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Flower Wreath

Weekly Sequential Poem

I give you the gift of poetry . . .


--Emily Isaacson

Black and White Flowers B.jpg
Photograph by Emily Isaacson

Read our weekly sequential poem . . . 


Each day in the basement revealed the path,

chipped the way forward in dulled aftermath,

prisoners in unison turned their backs;

Sin, Cos, and Tan threw down their hazel packs.

When prison guards had looked blithely away

and men shook blankets at the end of day,

there was no wind in prison, nor a breeze,

no refreshment, and the steel bars had squeezed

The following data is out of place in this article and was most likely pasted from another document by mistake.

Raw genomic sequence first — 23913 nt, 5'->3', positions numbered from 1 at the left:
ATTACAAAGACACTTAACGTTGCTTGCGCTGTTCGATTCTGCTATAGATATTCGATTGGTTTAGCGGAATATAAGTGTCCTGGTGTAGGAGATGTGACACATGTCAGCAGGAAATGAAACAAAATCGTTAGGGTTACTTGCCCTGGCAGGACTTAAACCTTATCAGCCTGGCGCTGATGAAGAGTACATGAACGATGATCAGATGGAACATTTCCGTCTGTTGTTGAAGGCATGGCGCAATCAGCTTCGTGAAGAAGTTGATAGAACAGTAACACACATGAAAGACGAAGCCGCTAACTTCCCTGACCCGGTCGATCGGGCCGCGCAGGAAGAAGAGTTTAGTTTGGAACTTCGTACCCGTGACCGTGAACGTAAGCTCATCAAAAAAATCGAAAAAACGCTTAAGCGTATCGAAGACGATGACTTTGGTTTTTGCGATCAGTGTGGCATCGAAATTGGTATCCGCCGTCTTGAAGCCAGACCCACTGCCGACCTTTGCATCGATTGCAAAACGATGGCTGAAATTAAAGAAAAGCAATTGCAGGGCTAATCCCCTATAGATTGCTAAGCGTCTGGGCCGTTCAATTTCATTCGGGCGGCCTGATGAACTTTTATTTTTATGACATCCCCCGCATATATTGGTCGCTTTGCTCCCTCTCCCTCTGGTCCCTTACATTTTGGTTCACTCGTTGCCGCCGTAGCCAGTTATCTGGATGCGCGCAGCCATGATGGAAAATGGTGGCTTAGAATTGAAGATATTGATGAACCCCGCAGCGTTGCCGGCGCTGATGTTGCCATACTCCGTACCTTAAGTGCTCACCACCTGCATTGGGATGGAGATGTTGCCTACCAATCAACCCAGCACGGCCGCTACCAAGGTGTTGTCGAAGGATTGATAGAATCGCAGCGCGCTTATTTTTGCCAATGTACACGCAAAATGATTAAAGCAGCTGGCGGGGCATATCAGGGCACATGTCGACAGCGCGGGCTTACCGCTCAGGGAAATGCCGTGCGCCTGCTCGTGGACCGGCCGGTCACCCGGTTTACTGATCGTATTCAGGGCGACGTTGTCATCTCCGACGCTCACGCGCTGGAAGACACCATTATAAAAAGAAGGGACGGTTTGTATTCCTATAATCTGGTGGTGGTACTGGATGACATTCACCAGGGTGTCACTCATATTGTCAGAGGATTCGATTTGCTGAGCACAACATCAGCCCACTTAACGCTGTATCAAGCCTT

Achilles through their steely grey rigour,

of a prisoner, not be prisoner:

he was photogenic of chiseled brow.


   COMING 2024 . . . 

Catch up on what you've missed: read PDF




Lilith Street’s new work is a narrative poem of 11 cantos of 7 stanzas each, measured in 11 lines. It is a syllabic rhyming poem. In this small work, she is both master and prophet, describing the literary landscape. Akin to Homer in his writing of The Iliad, she recreates the figures of Helen of Troy and Achilles, telling of a war within men and women to rival the Trojan War.

Painting the anger of Achilles and his rival leadership in the underground caverns of New York, the story tells of the escape of four men from a prison in the “city that never sleeps.” They join a network of outcasts who have dug their way out into the catacombs of the underworld.

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